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Bone. 1998 Jan;22(1):73-8.

Circadian variation of urinary type I collagen crosslinked C-telopeptide and free and peptide-bound forms of pyridinium crosslinks.

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  • 1Department of Orthopedic Surgery, Hamamatsu University School of Medicine, Shizuoka, Japan.


This study was performed to investigate the circadian variation of urinary CrossLaps (CTx), which was the type I collagen peptide released during bone matrix degradation, and peptide-bound and free forms of urinary pyridinium crosslinks. Urine was obtained during the 24 h of the study in seven separate collections as follows: from 23:00 h to the first void (FV) followed by FV at 11:00, 11:00-14:00, 14:00-17:00, 17:00-20:00, 20:00-23:00, and 23:00 h to FV the next morning. Total, free, and peptide-bound pyridinoline (Pyr) and deoxypyridinoline (Dpyr) excretion measured by high-performance liquid chromatography (HPLC) and CTx measured by enzyme-linked immunosorbent assay in nine premenopausal women aged 22-40 years and nine osteoporotic women aged 65-83 years was analyzed. Among three parameters of Pyr measured by HPLC, a significant day and night difference was found only in total Pyr (21.9% higher at night than during the day in premenopausal women and 24.0% in osteoporotic women, whereas no significant day and night variation was found in free and peptide-bound Pyr in either group. In contrast, total and peptide-bound Dpyr were significantly (37.9% and 66.9%) higher at night than those during the day in premenopausal women (38.0%) and osteoporotic women (48.8%). For free Dpyr, there were no day and night differences in the two groups. The day and night variances were significantly greater in peptide-bound Dpyr than with total Dpyr in both groups. In urinary CTx, a significant circadian variation with a peak at night and a nadir at 17:00 h was found (p < 0.0001) (premenopausal was 54.0% higher at night than during the day; osteoporotic was 38.4%. In conclusion, urinary CTx represented remarkable circadian variation compared with urinary pyridinium crosslinks measured by HPLC. Furthermore, free pyridinium crosslinks did not undergo a circadian variation. Peptide-bound crosslinks might contribute mostly to the circadian variation of total excretion of pyridinium crosslinks.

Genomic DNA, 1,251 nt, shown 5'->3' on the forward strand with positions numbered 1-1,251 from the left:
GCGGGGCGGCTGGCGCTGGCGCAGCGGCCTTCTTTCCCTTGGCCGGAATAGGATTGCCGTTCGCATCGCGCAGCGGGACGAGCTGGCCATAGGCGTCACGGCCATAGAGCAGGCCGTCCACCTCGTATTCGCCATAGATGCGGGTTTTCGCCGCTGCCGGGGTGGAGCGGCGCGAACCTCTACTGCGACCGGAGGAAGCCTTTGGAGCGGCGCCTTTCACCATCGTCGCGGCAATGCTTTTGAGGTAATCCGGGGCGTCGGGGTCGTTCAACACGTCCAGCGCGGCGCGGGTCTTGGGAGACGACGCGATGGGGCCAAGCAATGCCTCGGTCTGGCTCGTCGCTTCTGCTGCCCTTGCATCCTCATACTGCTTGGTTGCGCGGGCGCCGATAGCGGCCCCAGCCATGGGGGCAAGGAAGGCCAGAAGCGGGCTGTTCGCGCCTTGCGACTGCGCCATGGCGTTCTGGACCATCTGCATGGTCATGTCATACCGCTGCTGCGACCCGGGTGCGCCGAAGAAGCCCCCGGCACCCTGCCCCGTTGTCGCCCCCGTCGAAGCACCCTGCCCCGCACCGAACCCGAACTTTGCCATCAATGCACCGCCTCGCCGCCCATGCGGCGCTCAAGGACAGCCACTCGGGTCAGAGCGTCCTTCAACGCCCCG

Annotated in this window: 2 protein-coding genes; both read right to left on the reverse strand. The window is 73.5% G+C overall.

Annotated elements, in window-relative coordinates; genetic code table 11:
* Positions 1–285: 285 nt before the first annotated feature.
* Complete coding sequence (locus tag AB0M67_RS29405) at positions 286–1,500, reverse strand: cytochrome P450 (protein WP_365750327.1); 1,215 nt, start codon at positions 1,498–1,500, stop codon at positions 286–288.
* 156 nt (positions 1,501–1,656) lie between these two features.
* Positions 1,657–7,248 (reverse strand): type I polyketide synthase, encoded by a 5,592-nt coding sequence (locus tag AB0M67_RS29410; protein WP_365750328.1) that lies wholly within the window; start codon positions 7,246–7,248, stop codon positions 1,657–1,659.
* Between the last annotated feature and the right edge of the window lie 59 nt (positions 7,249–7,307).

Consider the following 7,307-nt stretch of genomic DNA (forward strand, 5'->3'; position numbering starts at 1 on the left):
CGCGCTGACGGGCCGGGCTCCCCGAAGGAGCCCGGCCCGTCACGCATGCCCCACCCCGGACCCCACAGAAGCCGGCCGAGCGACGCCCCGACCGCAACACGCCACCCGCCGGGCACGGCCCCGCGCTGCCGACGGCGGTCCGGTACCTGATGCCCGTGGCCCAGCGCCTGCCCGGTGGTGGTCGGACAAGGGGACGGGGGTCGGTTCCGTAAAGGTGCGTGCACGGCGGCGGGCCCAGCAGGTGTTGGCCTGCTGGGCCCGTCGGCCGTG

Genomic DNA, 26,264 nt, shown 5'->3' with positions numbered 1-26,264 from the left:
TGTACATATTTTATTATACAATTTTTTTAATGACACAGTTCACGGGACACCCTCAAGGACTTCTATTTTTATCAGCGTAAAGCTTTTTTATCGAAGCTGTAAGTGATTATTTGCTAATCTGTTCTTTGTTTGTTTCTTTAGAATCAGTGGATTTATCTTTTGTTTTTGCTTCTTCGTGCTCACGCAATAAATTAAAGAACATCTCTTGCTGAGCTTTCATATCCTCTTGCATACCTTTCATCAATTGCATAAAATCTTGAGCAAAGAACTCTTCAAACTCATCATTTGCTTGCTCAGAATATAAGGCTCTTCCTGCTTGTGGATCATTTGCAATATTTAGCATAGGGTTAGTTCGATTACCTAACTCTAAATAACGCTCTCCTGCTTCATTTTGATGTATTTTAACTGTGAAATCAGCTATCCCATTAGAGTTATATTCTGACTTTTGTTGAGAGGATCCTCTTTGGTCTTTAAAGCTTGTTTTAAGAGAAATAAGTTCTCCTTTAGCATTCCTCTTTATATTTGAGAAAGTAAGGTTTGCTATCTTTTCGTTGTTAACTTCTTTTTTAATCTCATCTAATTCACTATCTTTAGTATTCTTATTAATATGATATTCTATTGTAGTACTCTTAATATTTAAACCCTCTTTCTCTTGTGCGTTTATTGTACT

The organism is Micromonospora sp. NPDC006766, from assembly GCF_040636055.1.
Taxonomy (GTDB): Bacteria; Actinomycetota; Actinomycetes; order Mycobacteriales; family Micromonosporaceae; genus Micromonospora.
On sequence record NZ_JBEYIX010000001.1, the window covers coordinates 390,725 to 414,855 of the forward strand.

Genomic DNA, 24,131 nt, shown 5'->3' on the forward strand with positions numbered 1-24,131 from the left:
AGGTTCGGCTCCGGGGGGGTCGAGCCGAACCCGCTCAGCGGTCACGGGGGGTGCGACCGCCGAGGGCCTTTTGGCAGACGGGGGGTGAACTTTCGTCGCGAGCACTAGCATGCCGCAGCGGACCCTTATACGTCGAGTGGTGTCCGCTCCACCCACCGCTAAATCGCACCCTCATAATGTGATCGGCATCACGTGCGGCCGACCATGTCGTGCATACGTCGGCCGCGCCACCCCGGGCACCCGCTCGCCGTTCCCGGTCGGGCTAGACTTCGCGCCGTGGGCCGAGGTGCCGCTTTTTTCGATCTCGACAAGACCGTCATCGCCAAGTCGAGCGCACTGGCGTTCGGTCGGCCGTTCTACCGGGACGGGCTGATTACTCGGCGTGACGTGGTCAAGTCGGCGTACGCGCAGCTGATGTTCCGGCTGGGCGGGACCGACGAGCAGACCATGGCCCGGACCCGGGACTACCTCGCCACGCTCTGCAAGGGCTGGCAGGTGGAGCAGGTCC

[PubMed - indexed for MEDLINE]
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